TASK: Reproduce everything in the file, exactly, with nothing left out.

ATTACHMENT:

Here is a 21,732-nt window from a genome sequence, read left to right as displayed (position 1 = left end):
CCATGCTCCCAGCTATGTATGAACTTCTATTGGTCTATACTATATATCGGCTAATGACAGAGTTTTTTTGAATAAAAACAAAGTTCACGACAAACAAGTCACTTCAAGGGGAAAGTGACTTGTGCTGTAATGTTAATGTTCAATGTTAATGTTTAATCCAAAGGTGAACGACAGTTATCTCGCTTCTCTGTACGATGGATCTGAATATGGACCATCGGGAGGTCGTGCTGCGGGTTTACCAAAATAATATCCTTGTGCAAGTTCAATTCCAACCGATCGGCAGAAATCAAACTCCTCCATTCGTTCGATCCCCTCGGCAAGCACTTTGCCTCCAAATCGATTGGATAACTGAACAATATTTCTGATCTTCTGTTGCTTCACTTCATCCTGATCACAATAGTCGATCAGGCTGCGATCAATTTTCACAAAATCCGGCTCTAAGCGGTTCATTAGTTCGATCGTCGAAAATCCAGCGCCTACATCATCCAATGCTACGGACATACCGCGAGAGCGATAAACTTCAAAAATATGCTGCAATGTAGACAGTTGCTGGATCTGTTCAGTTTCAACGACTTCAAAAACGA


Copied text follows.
Here is a 21,732-nt window from a genome sequence, read left to right as displayed (position 1 = left end):
CCATGCTCCCAGCTATGTATGAACTTCTATTGGTCTATACTATATATCGGCTAATGACAGAGTTTTTTTGAATAAAAACAAAGTTCACGACAAACAAGTCACTTCAAGGGGAAAGTGACTTGTGCTGTAATGTTAATGTTCAATGTTAATGTTTAATCCAAAGGTGAACGACAGTTATCTCGCTTCTCTGTACGATGGATCTGAATATGGACCATCGGGAGGTCGTGCTGCGGGTTTACCAAAATAATATCCTTGTGCAAGTTCAATTCCAACCGATCGGCAGAAATCAAACTCCTCCATTCGTTCGATCCCCTCGGCAAGCACTTTGCCTCCAAATCGATTGGATAACTGAACAATATTTCTGATCTTCTGTTGCTTCACTTCATCCTGATCACAATAGTCGATCAGGCTGCGATCAATTTTCACAAAATCCGGCTCTAAGCGGTTCATTAGTTCGATCGTCGAAAATCCAGCGCCTACATCATCCAATGCTACGGACATACCGCGAGAGCGATAAACTTCAAAAATATGCTGCAATGTAGACAGTTGCTGGATCTGTTCAGTTTCAACGACTTCAAAAACGA